Evelyn Thomas was born on May 22, 1924, in Norfolk, the daughter of George Washington Thomas, a laborer, and Lottie Cornick Thomas. Her mother died when Thomas was about ten years old, and she lived for several years with an aunt who instilled in her an interest in politics. She dropped out of school in the tenth grade and on September 7, 1941, married Charlie Herbert Butts. They had three daughters. Charles Butts served in the army during World War II (1939–1945) and later worked for the. After a wartime injury disabled him, the family lived on his pension.
Butts began taking part in local civil rights activities during the 1950s and emerged as a strong advocate for vigorous measures against official racial segregation. As president of the Oakwood Civic League she helped persuade Norfolk to erect Rosemont Middle School so that children from the neighborhood would not have to ride the bus to a segregated school across town. In 1961 Butts ran for president of the Norfolk chapter of the National Association for the Advancement of Colored People in opposition to the longtime president, whom she accused of being insufficiently militant. She withdrew from the contest at the last moment after it became clear that she would not be elected. As in all her later political ventures, her fixed opinions and blunt words aroused strong feelings among her supporters and her opponents.
Butts v. Harrison, Governor of Virginia
Butts was one of numerous black voters in Norfolk who participated in politics despite the, one of which was the poll tax. At the end of November 1963 she had the Norfolk attorney Joseph A. Jordan file suit in federal court against Governor Albertis Sydney Harrison and several Norfolk officials, charging that the provisions in the Virginia Constitution of 1902 and related state laws requiring payment of a poll tax as a prerequisite for voter registration violated the U.S. Constitution. Butts’s suit asserted that the poll tax placed an undue financial burden on the suffrage and that inasmuch as a larger proportion of African Americans than whites could not afford to pay the poll tax, the measure was an engine of racial discrimination and therefore violated the equal protection clause of the to the . The suit contained other arguments against the poll tax, but that issue was the central one and the one that survived early legal challenges. With the assistance of civil rights lawyers from the District of Columbia and Michigan, Butts pursued her case in forma pauperis all the way to the U.S. Supreme Court.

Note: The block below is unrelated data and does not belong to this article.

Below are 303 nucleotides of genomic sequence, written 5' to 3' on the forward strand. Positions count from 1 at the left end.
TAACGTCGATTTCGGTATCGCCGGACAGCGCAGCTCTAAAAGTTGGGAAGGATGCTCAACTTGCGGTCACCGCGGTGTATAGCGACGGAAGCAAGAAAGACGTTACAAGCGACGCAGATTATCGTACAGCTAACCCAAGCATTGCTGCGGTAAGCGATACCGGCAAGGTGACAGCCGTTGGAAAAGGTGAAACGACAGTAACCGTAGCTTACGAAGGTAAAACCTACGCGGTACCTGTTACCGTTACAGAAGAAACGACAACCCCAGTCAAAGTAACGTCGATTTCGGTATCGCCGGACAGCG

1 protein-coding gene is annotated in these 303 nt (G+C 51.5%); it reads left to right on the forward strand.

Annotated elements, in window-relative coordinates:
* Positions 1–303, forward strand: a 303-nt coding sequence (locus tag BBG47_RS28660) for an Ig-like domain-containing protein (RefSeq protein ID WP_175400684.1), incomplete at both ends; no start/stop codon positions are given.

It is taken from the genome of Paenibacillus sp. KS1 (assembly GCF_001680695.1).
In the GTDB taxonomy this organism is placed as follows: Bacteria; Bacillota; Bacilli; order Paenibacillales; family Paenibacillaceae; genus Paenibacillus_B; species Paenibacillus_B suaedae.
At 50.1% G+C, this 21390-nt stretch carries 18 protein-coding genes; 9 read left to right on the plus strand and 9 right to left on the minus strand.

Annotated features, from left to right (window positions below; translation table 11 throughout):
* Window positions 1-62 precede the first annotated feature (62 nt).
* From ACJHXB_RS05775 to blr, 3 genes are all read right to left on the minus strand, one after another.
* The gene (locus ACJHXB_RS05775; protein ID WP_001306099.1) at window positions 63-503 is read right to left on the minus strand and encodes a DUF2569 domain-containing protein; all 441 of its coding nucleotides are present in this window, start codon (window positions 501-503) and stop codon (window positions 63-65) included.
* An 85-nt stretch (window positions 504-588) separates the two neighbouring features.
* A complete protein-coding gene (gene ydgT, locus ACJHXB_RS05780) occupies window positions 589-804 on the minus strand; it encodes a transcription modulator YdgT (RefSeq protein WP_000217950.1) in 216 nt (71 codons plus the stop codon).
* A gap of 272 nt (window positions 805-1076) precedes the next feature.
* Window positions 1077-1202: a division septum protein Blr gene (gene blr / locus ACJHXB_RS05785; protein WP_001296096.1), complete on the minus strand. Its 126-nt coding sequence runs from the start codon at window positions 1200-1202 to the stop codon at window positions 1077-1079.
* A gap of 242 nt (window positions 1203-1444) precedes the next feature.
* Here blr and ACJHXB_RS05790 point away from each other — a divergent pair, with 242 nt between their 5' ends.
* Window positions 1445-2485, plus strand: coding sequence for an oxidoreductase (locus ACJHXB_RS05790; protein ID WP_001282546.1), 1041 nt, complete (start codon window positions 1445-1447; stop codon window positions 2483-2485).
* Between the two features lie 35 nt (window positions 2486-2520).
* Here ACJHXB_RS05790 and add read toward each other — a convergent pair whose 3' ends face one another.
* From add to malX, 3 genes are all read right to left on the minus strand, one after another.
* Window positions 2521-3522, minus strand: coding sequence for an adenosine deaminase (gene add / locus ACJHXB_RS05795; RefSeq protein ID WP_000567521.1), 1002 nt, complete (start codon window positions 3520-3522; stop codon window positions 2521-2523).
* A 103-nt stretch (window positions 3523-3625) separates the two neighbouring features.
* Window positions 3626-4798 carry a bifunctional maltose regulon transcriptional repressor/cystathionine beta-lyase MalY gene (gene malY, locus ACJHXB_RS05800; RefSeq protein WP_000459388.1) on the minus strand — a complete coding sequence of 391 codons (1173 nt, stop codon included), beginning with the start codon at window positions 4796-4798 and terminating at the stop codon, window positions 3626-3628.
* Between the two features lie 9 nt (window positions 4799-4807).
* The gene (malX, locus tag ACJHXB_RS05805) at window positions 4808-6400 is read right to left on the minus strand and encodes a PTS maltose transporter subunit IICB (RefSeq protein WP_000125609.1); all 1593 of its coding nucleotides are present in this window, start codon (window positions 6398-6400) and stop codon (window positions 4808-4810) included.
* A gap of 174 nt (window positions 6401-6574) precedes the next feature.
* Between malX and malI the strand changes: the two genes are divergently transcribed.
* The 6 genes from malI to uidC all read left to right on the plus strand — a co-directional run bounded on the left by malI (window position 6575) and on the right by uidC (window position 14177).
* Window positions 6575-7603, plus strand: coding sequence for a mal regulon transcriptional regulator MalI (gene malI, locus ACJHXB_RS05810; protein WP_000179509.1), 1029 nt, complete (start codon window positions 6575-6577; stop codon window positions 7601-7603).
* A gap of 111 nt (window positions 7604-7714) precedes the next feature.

Butts’s suit was the first but not the only one filed against the Virginia poll tax. Republicans challenged the poll tax on a number of other grounds, and in March 1964 Annie E. Harper and three other African American residents of Fairfax County, with legal assistance furnished in part by the American Civil Liberties Union (ACLU), filed suit against the Virginia State Board of Elections, similarly charging that the poll tax was unconstitutional. The presiding judge of the U.S. Court of Appeals for the Fourth Circuit referred Butts’s and Harper’s cases to the adjudication of a three-judge panel, which dismissed Butts’s suit in May 1964 for failure to prosecute the case with due diligence. The next week Butts filed an almost identical suit in the U.S. District Court, but because of this initial setback and because Butts’s lawyers had to overcome objections that the office of Virginia’slodged against her suit, her case reached the judges later than Harper’s. The combined cases were therefore heard under the style Harper v. Virginia State Board of Elections. The judges heard arguments in Alexandria on October 21, 1964, and on November 12, adhering to precedents that the U.S. Supreme Court had established in the 1930s, upheld the constitutionality of the poll tax.